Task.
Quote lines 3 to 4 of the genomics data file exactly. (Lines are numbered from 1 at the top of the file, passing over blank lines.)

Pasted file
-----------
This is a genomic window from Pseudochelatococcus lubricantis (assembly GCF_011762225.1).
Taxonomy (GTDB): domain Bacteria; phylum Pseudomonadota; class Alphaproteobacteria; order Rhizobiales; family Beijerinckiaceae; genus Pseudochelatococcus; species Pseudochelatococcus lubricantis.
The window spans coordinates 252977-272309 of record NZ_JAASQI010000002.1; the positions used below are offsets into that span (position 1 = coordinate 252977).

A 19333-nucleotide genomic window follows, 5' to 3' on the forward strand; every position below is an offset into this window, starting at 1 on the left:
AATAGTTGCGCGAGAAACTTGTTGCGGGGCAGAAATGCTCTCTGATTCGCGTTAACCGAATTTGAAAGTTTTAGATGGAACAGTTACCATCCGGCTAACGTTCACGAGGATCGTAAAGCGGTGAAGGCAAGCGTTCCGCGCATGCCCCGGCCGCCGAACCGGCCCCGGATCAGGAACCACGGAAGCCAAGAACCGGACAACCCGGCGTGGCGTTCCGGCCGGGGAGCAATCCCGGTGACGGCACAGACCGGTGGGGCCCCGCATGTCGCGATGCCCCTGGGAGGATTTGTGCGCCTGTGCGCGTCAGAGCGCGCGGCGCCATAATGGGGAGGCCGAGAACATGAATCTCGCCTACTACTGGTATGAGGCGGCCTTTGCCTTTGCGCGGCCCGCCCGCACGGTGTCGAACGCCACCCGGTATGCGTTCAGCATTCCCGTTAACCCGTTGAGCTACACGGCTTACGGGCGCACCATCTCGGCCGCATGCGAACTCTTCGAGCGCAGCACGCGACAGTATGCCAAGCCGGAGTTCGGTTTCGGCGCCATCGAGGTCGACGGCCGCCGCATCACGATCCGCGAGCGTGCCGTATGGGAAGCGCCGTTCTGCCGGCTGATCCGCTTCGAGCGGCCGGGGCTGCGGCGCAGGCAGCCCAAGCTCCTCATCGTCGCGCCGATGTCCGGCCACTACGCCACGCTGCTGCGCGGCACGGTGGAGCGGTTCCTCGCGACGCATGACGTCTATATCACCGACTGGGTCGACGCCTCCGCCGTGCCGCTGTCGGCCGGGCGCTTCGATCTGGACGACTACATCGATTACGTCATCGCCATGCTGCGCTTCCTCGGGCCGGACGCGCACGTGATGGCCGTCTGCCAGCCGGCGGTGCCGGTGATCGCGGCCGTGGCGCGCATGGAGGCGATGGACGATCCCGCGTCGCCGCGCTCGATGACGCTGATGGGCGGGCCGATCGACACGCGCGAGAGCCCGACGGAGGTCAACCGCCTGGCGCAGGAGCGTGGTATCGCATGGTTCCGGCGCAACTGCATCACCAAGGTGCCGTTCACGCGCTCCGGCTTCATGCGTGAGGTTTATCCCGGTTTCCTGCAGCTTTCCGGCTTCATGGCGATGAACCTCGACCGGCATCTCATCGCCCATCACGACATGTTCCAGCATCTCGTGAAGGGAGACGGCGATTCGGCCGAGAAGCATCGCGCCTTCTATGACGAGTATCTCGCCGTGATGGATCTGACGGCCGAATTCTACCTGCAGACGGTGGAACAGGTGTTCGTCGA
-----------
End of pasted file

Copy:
The window spans coordinates 252977-272309 of record NZ_JAASQI010000002.1; the positions used below are offsets into that span (position 1 = coordinate 252977).

A 19333-nucleotide genomic window follows, 5' to 3' on the forward strand; every position below is an offset into this window, starting at 1 on the left: